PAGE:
You might be tempted to use chocolate chips instead of chopping a block chocolate but try to avoid that impulse.
Many types of chocolate chips have ingredients (stabilizers and preservatives) that interfere with tempering. Best to stick with high quality baking chocolate and leave the chips in the pantry this time.
I'd also avoid those candy coating disks from the store. They might be good for a quick or small project, but it won't have the same texture as true chocolate, and frankly will have little taste.
It's best to look for high quality chocolate. There are many brands, like Guittard or Callebaut, but the word you're looking for is couverture. That is, chocolate meant for melting and dipping.
In a pinch, look for chocolate with a minimal amount of soy lecithin. I will use Trader Joe's Pound Plus bars for last minute dipping projects.
As for the type, I generally use dark chocolate for dipping, but that's my preference. You can also use semisweet, milk, and white chocolate as well.
Use these temperatures to temper a given type of chocolate.
|Chocolate Type||Melting Temp||Cooling Temp||Holding Temp|
|Dark or Semisweet||up to 122ºF|
|82 to 84°F|
(28 to 29°C)
|88 to 91°F|
(31 to 33°C)
|Milk or White||up to 113ºF|
|79 to 81ºF|
(26 to 27ºC)
|84 to 86ºF|
(28 to 30ºC)
How to use tempered chocolate
Now it’s time to dip to your heart’s content! I bought some special dipping tools to aid in the process.
Deciding on what to dip might require some thought. After the cake pops, I dipped strawberries (an obvious choice), then pretzel rods, graham crackers, marshmallows, and even potato chips.
When the bowl is almost empty, it’s time to smooth out the remaining tempered chocolate on a Silpat silicone mat or parchment paper and make bark. I like to press things into it like chopped nuts, granola, dried fruit, or crushed-up pretzels.
Tempering chocolate is worth the time and effort
While the process to get the chocolate to temper might be tedious, the results are definitely worth it. I brought a plate of dipped treats to my co-workers and there was general delight in the room. The treats were gone in no time flat.
Be the hero of your social circle by bringing in some chocolate dipped goodies. If you do let me know how it goes...I’ll be calm and even-tempered by then.
Slainté! L’chaim! Cheers!
Easy recipes for candy and fudge
Candy making doesn't have to be hard, and making fudge definitely isn't. And if you want to try your hand at chocolate dipped treats, here's a guide to temper chocolate for that satisfying snap.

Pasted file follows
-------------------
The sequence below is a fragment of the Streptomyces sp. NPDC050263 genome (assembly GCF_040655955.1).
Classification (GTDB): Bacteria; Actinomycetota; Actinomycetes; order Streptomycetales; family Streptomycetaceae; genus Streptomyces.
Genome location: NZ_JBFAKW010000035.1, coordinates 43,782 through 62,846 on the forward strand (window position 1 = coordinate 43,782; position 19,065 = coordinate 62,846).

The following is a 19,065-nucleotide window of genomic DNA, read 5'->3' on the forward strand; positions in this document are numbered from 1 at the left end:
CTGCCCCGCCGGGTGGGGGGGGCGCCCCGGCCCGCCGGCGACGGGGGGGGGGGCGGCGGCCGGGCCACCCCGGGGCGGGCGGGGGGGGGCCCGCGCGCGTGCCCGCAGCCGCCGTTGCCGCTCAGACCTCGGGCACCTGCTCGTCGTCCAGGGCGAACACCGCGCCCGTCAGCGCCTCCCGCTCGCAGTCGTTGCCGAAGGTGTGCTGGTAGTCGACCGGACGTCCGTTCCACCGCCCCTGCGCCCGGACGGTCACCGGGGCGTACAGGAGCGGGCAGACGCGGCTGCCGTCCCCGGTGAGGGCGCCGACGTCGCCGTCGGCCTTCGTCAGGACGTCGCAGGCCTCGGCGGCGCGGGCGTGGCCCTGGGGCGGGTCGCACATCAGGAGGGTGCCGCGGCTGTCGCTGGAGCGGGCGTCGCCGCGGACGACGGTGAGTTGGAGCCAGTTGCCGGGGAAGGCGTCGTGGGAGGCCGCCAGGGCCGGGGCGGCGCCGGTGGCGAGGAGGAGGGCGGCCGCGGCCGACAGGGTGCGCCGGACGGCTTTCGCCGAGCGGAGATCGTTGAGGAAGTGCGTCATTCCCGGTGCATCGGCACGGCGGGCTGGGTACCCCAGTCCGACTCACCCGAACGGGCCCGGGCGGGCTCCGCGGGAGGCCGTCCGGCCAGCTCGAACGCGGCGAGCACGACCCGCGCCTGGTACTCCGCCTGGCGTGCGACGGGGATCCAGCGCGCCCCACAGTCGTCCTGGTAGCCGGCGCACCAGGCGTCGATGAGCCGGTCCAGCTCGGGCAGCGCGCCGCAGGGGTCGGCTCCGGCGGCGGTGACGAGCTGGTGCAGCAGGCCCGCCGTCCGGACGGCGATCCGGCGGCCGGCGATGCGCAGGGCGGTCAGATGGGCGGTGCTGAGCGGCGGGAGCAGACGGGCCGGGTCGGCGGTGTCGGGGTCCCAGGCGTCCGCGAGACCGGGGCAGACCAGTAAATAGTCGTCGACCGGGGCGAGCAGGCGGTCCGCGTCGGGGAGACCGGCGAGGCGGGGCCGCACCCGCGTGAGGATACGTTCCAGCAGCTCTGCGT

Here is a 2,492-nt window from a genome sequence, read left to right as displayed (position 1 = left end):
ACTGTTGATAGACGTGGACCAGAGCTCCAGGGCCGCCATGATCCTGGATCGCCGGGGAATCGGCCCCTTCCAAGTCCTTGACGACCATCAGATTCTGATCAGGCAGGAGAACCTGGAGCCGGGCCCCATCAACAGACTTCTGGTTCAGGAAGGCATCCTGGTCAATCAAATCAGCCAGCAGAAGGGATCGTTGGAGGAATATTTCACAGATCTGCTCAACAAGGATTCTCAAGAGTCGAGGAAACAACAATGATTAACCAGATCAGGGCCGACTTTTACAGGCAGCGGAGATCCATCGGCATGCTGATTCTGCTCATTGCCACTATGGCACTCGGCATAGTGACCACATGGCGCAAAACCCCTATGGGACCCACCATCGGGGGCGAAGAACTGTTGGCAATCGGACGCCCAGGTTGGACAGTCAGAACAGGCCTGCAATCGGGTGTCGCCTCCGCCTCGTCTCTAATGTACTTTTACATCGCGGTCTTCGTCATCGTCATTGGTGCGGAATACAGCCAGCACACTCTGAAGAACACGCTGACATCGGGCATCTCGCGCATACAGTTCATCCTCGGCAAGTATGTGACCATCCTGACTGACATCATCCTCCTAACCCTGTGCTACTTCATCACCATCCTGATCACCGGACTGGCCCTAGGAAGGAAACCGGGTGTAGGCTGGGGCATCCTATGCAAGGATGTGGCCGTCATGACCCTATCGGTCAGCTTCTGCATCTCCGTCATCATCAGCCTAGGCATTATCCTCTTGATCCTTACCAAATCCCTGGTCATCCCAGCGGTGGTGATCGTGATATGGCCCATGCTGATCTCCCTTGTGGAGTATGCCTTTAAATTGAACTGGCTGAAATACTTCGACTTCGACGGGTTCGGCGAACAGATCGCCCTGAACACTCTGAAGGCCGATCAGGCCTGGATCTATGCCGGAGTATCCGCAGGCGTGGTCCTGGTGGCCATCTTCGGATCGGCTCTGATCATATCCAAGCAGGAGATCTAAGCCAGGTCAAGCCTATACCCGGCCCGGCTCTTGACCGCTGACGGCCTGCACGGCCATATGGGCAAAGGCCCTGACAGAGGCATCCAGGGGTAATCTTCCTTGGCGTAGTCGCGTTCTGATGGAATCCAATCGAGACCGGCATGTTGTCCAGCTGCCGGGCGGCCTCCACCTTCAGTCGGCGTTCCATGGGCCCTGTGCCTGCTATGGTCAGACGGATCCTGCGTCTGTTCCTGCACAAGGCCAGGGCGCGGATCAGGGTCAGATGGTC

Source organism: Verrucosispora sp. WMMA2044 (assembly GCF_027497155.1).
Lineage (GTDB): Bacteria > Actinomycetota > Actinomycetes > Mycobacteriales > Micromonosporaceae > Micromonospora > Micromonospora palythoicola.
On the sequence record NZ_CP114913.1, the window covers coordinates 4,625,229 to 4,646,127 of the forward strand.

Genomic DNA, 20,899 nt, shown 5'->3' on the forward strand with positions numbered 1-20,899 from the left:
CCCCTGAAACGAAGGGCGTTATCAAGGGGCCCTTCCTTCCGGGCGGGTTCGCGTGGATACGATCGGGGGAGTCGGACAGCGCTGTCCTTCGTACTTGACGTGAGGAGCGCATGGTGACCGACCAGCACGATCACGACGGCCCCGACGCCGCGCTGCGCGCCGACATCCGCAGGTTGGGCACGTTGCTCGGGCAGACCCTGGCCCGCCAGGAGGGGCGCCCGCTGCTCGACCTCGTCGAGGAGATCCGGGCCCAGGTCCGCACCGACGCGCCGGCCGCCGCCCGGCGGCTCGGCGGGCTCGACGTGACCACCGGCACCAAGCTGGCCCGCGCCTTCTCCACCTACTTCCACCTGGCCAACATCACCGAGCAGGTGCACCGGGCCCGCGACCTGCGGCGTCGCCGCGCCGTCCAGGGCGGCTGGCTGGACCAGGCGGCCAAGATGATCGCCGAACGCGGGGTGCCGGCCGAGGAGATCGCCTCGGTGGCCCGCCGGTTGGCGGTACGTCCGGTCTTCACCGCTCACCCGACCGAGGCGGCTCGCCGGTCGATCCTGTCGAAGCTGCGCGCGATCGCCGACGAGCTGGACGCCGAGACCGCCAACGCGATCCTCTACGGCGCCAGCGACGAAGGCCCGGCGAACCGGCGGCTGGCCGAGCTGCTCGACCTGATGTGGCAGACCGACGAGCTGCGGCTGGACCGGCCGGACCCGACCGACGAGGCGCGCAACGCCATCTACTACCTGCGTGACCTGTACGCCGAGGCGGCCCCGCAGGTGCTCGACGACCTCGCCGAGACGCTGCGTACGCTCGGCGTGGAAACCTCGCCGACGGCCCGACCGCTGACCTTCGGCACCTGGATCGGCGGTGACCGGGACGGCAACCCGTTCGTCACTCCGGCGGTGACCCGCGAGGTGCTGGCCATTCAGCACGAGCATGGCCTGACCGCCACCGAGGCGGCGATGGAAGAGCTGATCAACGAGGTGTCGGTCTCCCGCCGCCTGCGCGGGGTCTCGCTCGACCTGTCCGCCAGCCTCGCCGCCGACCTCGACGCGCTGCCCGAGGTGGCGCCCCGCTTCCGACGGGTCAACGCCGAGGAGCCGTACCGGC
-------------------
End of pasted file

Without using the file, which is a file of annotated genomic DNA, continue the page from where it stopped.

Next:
How to temper chocolate for dipped treats
- serrated knife
- microwave safe bowl
- heating pad
- 1 to 2 lbs chocolate, dark, semisweet, milk, or white, see Recipe Notes
- Chop the chocolate into small pieces using a serrated knife. Set aside ¼ for seeding the chocolate later.
- Melt ¾ of the chocolate. see the Recipe Notes on methods. Use a digital thermometer to make sure the melted chocolate doesn’t go over 122°F (50ºC) for dark and semisweet chocolate or 113°F (45ºC) for milk and white chocolate.
- Once the chocolate is melted, add the reserved chocolate, a bit at a time, and stir until the chocolate cools to 82 to 84°F (28 to 29°C) for dark and semisweet chocolate or 79 to 81ºF (26 to 27ºC) for milk and white chocolate. When the chocolate reaches the correct temperature. it’s ready for use for dipped your treats.
- Keep the chocolate in the correct holding temperature range: 88 to 91°F (31 to 33°C) for dark and semisweet chocolate or 84 to 86ºF (28 to 30ºC) for milk and white chocolate. This requires a bit of ingenuity, so see the Recipe Notes for some ideas. Check your temperature occasionally to be sure you’re still within range.
- Use a microwave-safe bowl and melt in 20 to 30 second bursts at half powder until the chocolate is almost melted. Remove from the microwave and stir until the chocolate is completely melted.
- Use a pan set above 1-inch of simmering water, being careful that the bottom isn't sitting in the water itself and being careful that no water gets in the chocolate.
- Use a tempering machine like a KitchenAid Precise Heat Mixing Bowl set to 120°F. Remove the bowl from the machine once the chocolate is mostly melted and stir until it's completely melted.
- Use a double boiler or a short burst at half powder in the microwave (maybe 15 to 20 seconds) to warm the chocolate
- Place your bowl on a regular heating pad turned to low/medium heat and covered with a dish towel
- Use a tempering machine like a KitchenAid Precise Heat Mixing Bowl to hold the temperature